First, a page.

A conformal fixed point is defined by

$$\beta(g)=0$$

We hence know that couplings, masses and dimensions of operators do not flow in the effective Lagrangian when we change the renormalization scale $\mu$.

My question then is, can we take $\mu$ to infinity and retain finite results for all separated correlation functions at this point? Intuitively that seems sensible to me, but perhaps there is a technical obstruction.

If no, could you provide me with an example where separated correlation functions diverge in a CFT?

This question is related, but doesn't seem to answer my specific question.

**First Edit**

The answer is definitely no. Here is an example of a UV divergent correlation function in planar $\mathcal{N}=4$ SYM, a theory which is conformal at all values of the coupling!

But I still don't understand where this divergence comes from! Surely if $\beta=0$ then nothing flows in the effective Lagrangian, so there can't be a divergence? Why is this simplistic viewpoint erroneous?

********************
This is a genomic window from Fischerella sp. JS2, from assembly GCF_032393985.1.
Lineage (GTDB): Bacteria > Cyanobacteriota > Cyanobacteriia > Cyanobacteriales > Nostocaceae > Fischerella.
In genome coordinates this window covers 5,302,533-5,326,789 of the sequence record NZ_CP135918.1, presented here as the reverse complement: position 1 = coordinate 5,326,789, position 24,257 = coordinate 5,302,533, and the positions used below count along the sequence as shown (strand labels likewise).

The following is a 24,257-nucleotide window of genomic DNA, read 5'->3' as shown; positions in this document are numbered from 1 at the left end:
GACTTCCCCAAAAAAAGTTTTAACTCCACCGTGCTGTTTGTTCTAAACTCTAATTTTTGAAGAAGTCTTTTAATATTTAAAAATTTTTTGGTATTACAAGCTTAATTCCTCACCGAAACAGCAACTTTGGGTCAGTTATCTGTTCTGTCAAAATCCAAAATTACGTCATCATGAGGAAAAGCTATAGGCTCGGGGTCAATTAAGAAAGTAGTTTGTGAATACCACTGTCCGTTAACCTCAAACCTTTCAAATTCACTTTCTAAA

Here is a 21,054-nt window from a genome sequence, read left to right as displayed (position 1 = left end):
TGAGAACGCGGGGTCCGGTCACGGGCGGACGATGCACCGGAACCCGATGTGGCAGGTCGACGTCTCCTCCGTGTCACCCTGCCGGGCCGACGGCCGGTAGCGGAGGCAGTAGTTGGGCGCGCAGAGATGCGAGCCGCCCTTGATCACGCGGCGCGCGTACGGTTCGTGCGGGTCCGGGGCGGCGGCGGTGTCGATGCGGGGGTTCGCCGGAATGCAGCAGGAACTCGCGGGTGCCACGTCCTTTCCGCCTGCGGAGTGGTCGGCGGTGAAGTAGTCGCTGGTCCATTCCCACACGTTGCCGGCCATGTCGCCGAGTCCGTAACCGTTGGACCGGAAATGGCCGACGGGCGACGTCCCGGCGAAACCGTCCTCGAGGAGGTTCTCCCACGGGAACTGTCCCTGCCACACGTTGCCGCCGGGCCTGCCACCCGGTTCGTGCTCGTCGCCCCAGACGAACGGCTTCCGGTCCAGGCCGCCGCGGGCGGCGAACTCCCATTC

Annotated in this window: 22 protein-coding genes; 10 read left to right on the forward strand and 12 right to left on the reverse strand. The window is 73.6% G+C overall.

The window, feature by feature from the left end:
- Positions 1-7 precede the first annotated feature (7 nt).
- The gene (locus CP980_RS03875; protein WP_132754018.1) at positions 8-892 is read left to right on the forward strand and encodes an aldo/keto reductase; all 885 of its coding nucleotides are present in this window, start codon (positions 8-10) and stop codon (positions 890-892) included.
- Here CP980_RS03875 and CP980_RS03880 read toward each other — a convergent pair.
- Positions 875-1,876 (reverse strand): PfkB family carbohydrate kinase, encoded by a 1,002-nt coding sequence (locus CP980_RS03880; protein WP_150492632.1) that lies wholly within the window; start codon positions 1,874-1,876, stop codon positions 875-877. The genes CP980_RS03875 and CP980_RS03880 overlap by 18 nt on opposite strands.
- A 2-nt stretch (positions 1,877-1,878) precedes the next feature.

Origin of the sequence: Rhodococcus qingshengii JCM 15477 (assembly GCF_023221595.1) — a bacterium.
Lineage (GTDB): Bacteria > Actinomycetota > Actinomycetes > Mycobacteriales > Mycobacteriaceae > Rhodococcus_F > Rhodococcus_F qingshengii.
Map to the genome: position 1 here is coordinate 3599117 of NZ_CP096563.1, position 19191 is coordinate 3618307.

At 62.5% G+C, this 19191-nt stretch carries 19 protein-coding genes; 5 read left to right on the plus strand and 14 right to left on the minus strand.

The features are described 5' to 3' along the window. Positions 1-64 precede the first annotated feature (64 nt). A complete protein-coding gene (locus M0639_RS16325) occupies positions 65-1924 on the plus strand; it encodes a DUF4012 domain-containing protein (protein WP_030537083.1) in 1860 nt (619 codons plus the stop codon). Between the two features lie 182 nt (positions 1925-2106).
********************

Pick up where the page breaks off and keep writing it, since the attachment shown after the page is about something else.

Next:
**Second Edit**

Actually I've changed my mind. My example above had a divergence before renormalization. But after renormalization it's fine! How come you need to renormalize, even though the coupling constants and anomalous dimensions are fixed? Well, you still have the wavefunction renormalization $Z$ which is unaffected by $\beta(g)=0$. So a CFT can have UV divergences which must be cancelled in $Z$ so that the correlation functions are finite.

To quote from that paper

The UV divergences, on the other hand, require renormalisation. In $\mathcal{N} = 4$ SYM theory, the appropriate combinations of the self-energies of the elementary fields and the one-particle-irreducible (1PI) corrections to the elementary vertices are UV finite, ensuring the vanishing of the $\beta$-function. The only sources for UV divergences are the insertions of composite operators as external states, which hence need to be renormalised.

If anyone disagrees with my reasoning let me know, otherwise I'll write this up into a Q and A!

This post imported from StackExchange Physics at 2015-05-24 09:00 (UTC), posted by SE-user Edward Hughes